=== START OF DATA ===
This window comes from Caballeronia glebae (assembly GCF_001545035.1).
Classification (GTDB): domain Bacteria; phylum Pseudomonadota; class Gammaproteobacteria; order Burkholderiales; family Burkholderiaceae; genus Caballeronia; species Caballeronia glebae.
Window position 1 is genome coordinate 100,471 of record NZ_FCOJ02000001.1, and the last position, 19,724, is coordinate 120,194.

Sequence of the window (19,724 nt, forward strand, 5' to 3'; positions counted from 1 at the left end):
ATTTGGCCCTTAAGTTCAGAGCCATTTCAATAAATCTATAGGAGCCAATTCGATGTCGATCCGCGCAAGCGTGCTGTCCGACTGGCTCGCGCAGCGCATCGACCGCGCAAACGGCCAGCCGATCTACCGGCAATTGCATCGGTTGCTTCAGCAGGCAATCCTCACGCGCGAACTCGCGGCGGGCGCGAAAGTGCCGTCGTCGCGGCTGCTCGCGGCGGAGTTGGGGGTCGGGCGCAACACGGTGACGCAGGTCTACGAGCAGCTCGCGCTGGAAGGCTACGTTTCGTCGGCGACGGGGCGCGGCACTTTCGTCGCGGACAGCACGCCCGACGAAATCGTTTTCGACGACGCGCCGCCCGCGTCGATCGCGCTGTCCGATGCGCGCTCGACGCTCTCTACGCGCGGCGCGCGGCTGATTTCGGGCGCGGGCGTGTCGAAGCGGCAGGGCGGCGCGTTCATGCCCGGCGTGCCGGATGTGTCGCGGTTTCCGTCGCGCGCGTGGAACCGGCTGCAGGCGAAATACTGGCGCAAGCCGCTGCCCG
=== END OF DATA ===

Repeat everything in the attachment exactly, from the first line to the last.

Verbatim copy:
This window comes from Caballeronia glebae (assembly GCF_001545035.1).
Classification (GTDB): domain Bacteria; phylum Pseudomonadota; class Gammaproteobacteria; order Burkholderiales; family Burkholderiaceae; genus Caballeronia; species Caballeronia glebae.
Window position 1 is genome coordinate 100,471 of record NZ_FCOJ02000001.1, and the last position, 19,724, is coordinate 120,194.

Sequence of the window (19,724 nt, forward strand, 5' to 3'; positions counted from 1 at the left end):
ATTTGGCCCTTAAGTTCAGAGCCATTTCAATAAATCTATAGGAGCCAATTCGATGTCGATCCGCGCAAGCGTGCTGTCCGACTGGCTCGCGCAGCGCATCGACCGCGCAAACGGCCAGCCGATCTACCGGCAATTGCATCGGTTGCTTCAGCAGGCAATCCTCACGCGCGAACTCGCGGCGGGCGCGAAAGTGCCGTCGTCGCGGCTGCTCGCGGCGGAGTTGGGGGTCGGGCGCAACACGGTGACGCAGGTCTACGAGCAGCTCGCGCTGGAAGGCTACGTTTCGTCGGCGACGGGGCGCGGCACTTTCGTCGCGGACAGCACGCCCGACGAAATCGTTTTCGACGACGCGCCGCCCGCGTCGATCGCGCTGTCCGATGCGCGCTCGACGCTCTCTACGCGCGGCGCGCGGCTGATTTCGGGCGCGGGCGTGTCGAAGCGGCAGGGCGGCGCGTTCATGCCCGGCGTGCCGGATGTGTCGCGGTTTCCGTCGCGCGCGTGGAACCGGCTGCAGGCGAAATACTGGCGCAAGCCGCTGCCCG